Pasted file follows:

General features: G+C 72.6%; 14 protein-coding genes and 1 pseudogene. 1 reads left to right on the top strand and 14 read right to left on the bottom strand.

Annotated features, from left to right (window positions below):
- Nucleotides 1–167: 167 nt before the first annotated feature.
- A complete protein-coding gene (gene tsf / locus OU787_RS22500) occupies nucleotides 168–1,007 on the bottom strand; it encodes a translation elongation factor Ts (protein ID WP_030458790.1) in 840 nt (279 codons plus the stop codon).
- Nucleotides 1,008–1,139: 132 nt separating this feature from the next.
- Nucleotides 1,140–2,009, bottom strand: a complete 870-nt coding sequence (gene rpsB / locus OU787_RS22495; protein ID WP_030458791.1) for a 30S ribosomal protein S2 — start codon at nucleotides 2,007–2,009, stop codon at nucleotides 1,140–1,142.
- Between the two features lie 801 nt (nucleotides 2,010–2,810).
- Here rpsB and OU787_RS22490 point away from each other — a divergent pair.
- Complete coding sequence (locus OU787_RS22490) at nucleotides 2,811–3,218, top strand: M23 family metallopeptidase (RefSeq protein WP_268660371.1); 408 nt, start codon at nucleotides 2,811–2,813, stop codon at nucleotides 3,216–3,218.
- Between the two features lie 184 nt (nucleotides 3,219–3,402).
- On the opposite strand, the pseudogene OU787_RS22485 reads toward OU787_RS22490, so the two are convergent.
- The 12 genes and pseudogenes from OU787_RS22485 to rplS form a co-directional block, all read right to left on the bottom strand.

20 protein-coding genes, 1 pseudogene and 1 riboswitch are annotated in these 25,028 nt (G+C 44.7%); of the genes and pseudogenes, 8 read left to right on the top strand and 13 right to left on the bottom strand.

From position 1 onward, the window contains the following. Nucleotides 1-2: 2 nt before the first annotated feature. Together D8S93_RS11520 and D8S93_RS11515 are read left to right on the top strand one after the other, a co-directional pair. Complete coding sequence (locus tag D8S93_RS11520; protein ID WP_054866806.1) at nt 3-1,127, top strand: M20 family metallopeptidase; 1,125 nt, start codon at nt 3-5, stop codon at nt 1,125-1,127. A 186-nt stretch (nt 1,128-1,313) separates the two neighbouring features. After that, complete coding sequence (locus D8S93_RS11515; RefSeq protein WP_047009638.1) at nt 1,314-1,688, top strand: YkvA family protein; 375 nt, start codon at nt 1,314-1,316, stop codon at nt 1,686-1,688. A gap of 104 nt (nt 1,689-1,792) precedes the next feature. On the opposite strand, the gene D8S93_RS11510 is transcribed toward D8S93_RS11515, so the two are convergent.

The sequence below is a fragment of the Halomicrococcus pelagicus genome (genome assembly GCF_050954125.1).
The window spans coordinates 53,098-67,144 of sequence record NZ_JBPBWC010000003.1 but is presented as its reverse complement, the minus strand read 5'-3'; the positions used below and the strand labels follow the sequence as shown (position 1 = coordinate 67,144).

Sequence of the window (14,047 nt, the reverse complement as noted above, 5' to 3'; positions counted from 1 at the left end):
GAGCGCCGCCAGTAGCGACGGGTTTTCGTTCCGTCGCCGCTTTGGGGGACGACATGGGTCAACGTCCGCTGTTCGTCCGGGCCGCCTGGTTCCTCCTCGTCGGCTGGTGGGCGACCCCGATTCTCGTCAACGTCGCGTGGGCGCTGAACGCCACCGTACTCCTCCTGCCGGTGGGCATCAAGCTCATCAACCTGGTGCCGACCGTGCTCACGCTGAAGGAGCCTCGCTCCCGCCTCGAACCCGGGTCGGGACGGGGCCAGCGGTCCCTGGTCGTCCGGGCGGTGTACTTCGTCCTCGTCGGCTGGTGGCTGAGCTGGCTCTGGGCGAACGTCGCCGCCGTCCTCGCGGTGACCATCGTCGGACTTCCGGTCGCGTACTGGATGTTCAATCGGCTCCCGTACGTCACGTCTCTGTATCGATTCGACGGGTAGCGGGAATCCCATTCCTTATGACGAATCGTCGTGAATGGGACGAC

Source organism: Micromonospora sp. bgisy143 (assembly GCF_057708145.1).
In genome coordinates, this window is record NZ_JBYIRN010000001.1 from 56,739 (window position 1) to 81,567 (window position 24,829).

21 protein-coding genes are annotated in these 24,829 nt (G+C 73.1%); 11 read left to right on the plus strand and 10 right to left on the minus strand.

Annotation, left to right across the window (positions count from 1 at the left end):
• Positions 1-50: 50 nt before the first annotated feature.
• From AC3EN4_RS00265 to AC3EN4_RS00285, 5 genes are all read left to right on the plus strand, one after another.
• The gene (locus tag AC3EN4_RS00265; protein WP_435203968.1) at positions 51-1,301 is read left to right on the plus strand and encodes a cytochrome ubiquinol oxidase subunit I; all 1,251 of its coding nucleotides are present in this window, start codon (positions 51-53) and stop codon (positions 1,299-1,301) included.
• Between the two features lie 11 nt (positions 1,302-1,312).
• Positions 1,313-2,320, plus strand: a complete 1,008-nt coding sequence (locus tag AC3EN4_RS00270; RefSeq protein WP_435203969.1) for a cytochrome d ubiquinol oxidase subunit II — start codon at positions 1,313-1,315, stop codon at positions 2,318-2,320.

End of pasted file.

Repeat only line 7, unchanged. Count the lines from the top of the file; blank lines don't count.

- Between the two features lie 801 nt (nucleotides 2,010–2,810).